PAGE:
It was wonderful to see so many comments on my last blog titled “To emulate or Prototype”, some of which were in agreement, others pointing out areas that I had not considered and some adding their own personal experiences. I want to thank all of you for changing my original submission into something that I am sure will help many more people make their own decisions about the best alternative for them.
Today, I want to take that discussion a little further and explore some figures brought to my attention by Dave Orecchio, the CEO of GateRocket (www.gaterocket.com). This happened during the online conference EDA: The Next Big Things, in the track titled “Verification: Less Redundant, More Open, and Being Sure,” which I had the pleasure to moderate. The chart that Dave presented is shown in Figure 1. There were also good verification discussions in the track titled “High-Level Design: A System View Beyond RTL,” which was moderated by your very own Programmable DesignLine editor – Max Maxfield.
Figure 1. Root causes of bugs found in the lab (source = FPGA Journal survey)
There are a few things that struck me about this chart. The first is that we hear so many times about how unreliable third-party IP is. Well, this chart shows that home-crafted code is likely to be over three times more buggy in the lab. I am sure that this number would be higher for a new IP block and probably lower for one that has been in use by several different companies in a number of applications. However, what it does not show us is how much harder and longer it is to find the bugs that are discovered in that third-party IP as compared to the code written in-house.
A second thing that I think is important here are the numbers of bugs related to synthesis, place and route, and timing errors. I would also like to bring in a comment made by Tom Huang on my previous blog. Tom said “In the FPGA prototype world, co-emulation is not an option and these users typically rely on ILA or logic analyzers to catch mapping, physical design, and software issues one by one… very slowly.”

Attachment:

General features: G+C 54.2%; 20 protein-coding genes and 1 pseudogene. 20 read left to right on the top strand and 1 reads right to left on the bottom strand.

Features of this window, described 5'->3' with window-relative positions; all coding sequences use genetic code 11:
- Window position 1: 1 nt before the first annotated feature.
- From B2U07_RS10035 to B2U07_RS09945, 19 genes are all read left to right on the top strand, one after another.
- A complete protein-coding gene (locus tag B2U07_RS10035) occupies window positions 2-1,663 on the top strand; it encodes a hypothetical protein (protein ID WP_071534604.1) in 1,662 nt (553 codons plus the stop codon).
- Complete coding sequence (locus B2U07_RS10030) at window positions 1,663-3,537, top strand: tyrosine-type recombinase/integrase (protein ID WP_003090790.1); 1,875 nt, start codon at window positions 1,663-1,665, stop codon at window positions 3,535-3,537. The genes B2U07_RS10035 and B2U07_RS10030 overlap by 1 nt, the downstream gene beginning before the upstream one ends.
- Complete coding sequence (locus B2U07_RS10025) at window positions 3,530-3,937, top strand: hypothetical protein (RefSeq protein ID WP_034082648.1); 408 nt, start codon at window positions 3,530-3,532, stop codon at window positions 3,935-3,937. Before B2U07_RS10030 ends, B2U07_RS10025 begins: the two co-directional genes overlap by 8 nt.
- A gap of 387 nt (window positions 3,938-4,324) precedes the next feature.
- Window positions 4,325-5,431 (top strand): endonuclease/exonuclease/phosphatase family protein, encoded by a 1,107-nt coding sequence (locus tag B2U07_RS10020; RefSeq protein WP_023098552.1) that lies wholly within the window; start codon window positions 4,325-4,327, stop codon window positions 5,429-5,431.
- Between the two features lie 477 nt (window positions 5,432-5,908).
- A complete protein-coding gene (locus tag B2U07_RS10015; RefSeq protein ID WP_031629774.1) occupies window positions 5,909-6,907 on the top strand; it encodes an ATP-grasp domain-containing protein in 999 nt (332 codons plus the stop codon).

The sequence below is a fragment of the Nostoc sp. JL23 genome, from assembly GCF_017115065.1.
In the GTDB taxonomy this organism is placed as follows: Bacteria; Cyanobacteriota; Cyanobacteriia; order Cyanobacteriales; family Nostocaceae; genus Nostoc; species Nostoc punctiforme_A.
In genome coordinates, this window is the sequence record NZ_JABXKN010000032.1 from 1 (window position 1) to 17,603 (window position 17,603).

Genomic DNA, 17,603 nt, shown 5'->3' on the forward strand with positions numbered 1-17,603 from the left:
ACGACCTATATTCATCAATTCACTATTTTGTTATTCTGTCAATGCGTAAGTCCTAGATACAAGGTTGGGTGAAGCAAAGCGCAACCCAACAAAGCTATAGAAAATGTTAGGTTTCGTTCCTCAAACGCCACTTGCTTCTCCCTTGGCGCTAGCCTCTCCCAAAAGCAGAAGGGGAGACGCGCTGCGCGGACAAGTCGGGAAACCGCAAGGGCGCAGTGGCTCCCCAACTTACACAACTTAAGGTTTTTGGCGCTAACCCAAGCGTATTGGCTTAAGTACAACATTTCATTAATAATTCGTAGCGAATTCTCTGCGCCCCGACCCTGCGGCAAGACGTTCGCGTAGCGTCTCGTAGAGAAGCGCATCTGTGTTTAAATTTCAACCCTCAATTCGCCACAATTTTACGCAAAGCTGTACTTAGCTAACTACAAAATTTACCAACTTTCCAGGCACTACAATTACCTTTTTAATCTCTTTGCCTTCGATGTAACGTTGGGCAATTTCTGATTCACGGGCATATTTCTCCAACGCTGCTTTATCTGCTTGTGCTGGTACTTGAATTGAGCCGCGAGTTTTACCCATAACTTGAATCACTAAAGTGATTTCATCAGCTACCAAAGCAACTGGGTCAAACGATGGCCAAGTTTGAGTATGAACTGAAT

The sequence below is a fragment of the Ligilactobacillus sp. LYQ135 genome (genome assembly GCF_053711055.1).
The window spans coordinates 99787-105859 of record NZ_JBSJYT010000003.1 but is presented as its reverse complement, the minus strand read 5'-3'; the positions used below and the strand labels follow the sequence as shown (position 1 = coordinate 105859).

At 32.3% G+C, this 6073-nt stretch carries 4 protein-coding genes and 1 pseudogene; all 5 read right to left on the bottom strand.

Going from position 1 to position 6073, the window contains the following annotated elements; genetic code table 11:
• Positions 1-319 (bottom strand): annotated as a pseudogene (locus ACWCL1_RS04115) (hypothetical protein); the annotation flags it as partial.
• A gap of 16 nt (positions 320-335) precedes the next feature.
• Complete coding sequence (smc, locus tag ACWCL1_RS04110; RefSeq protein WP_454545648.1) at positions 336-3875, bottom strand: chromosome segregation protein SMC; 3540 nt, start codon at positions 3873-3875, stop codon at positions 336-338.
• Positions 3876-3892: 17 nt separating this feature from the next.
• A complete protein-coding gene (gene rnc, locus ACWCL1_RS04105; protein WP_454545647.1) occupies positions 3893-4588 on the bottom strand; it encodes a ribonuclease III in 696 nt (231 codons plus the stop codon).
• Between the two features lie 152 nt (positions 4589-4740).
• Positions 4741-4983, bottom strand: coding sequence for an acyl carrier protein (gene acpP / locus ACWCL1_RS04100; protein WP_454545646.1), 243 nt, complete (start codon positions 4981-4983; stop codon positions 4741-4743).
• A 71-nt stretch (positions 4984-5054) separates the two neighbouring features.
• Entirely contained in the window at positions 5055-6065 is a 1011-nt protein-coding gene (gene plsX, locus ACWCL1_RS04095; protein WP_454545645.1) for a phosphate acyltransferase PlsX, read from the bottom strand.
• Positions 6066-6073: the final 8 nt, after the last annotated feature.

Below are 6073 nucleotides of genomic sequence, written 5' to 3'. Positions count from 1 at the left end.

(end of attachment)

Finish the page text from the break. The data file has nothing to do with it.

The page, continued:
It is likely that if this were a prototype, or even an emulation system, that all of these bugs are in addition to the bugs that would exist in the SoC itself – or in other words the additional cost of creating and supporting the prototype.
Dave also pointed out that the average time to find and fix a bug is 30.1 hours, although his figures did not show the breakdown-per-error-type, which could have been very instructive. Now, GateRocket is concerned with the FPGA being the final implementation, and they state that a typical project takes 3,551 hours or 148 days to debug and the total number of bugs is typically 118. For their customers this is the total debug time to get the system running. However I am not quite sure how to figure out how many of these bugs were solely related to the back-end issues and thus how much time a typical team can expect to spend debugging the prototype itself if an ASIC is the final target.
So, it is clear that porting of that third-party IP may create some additional problems for you, and this means that you may have to delve into the code (unless the IP provider gave you a hardened core especially for your FPGA of choice), but it is much less likely that you will be finding functional bugs there. Maybe in another blog I will talk about some tools that can help you with this kind of problem.
Brian Bailey – keeping you covered